So an actor gets a script. And then revisions. And then more revisions. And then even more, sometimes on-the-spot.

Then there are the directors. The actor may try to do what they think is right for their character, whether it’s applying certain facial expressions or body language…figuring out the best way to deliver a line…interacting with those around them within the context of the scene…playing off the previous line or setting up for the next one. There’s a lot an actor can and does do to make a character their own, but there aren’t very many cases where they’re actually allowed to make it all up on their own without being told what to say by the writers, and how to execute it by the directors. Ad-libbing? Maybe, if the director’s generous. But not writing entire story arcs, entire seasons or – unless they happened to write one – whole episodes.

After all the scenes are shot, it goes to editing. Is it too long? What scenes aren’t crucial to the story the producers, directors and/or writers want told? Did the scene with these two characters not work very well? Does a scene not advance the story at all in the precious few minutes lurking inside of an hour that they have to tell it? There are so many decisions an editor has to make to splice together a bunch of scenes shot out-of-sequence into an episode of a television series.

And then music’s added, and anything else they think is needed. Sound effects, getting actors to come into the studio to re-record dialogue because maybe it got muffled or in the end they couldn’t find a recorded way a line was delivered that satisfied the director, producer and editor.

Eventually, an episode gets put together and shipped off to the studio to be aired.

It’s a complex process made up of a plethora of people behind-the-scenes. All fans really get to see – unless the show’s people are willing to expose behind-the-scenes action – is the finished product.

And unless an actor actually wrote and directed and produced and everything else’d on their own without anyone else’s input, you cannot rip them a new one simply because you don’t like a character, or a story arc, or the way something on a show is being handled.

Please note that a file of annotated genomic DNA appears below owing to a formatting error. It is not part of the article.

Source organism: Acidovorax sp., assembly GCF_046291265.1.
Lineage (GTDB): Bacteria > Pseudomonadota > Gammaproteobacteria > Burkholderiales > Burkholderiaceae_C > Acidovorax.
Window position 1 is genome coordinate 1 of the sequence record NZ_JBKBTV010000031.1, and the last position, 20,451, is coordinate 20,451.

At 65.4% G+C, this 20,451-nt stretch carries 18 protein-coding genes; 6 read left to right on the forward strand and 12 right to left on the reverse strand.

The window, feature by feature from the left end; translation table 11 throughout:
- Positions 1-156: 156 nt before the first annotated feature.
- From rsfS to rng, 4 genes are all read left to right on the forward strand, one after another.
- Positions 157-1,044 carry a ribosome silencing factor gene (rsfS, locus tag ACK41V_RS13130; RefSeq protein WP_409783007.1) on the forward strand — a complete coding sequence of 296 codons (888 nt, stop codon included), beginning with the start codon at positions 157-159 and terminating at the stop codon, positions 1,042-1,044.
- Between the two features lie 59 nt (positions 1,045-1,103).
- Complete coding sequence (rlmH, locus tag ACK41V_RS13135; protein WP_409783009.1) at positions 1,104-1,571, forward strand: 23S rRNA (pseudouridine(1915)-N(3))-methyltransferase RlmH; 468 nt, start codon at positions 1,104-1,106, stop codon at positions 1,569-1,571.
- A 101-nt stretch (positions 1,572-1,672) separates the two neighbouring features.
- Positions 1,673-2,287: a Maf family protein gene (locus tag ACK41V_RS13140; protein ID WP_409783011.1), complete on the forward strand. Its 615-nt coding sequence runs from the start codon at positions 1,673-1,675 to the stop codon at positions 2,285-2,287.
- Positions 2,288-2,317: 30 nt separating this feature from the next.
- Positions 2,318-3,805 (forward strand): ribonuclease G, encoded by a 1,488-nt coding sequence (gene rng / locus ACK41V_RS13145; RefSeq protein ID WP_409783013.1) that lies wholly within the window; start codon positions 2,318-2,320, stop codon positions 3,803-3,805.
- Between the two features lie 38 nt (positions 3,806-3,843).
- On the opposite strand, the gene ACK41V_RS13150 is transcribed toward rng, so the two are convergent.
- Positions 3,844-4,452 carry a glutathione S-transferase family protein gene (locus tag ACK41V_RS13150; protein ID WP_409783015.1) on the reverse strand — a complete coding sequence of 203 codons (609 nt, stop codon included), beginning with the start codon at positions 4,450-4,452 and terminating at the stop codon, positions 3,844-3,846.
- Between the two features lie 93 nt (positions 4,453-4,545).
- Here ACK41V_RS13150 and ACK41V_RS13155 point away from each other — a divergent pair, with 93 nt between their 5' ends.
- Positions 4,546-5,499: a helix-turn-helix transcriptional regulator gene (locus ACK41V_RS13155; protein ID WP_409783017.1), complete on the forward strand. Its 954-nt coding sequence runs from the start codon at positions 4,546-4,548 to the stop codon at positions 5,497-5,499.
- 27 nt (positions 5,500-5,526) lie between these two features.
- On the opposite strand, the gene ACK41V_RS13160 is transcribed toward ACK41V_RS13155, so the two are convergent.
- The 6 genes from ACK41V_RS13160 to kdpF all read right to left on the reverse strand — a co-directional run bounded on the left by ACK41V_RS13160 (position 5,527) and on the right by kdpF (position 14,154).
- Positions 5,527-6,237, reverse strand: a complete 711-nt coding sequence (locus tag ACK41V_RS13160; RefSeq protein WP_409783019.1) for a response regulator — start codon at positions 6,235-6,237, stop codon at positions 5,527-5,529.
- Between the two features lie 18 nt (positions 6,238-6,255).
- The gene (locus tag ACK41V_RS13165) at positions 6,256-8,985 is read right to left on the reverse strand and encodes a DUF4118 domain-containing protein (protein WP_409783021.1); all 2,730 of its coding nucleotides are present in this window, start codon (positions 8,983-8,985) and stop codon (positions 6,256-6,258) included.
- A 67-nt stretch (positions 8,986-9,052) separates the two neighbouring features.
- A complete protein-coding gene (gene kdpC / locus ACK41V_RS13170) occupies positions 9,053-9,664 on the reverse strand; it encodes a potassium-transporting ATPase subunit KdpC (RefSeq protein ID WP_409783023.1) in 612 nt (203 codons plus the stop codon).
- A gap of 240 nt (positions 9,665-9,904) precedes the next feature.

It’s not the actor’s fault.

Let me repeat that.

It is not the actor’s fault.

This is another thing I have referenced in previous posts that I’ve really started to see becoming hurtful: people’s ability in recent years to immediately post everything they’re thinking and feeling on the internet without any sort of filter or time lag.

Back in the 80s – which was my favorite time period  for television shows until recently, when the new Hawaii Five-0 reboot appeared – if there was something I didn’t like on a television show and I had felt compelled to complain about it, I would have had to hunt down the network’s mailing address, spend time handwriting (or typing) a letter, find a postage stamp and an envelope, and mail it off.

(No, I never did that, by the way. I was between the ages of 8 and 18 inthe 80s, and while I loved to watch the TV shows of that decade, I never felt the urge to brain anyone over anything they did on them.)

Nowadays, you can tell the entire world in the space of a few seconds how much you don’t like something or someone, without any sort of brain-to-fingers filter required.

Actors take it personally, just like writers.

This one is important. Even if you’re careful to say you hate the character, the actor portraying that character tends to take that personally. Just like writers take it personally when you say you hate the stories or the books they write, even though writers themselves obviously aren’t their creative works.  If you think about it, pretty much any worker would take it personally when someone tells them they suck, especially if that worker’s just doing what their boss told them to.

The job an actor is hired to do, is bring a character to life. A character created by someone else. The actor can’t help it that the people who are in charge are having that character do or say things that the fans don’t care for.

Should I say it again? Yeah, I should.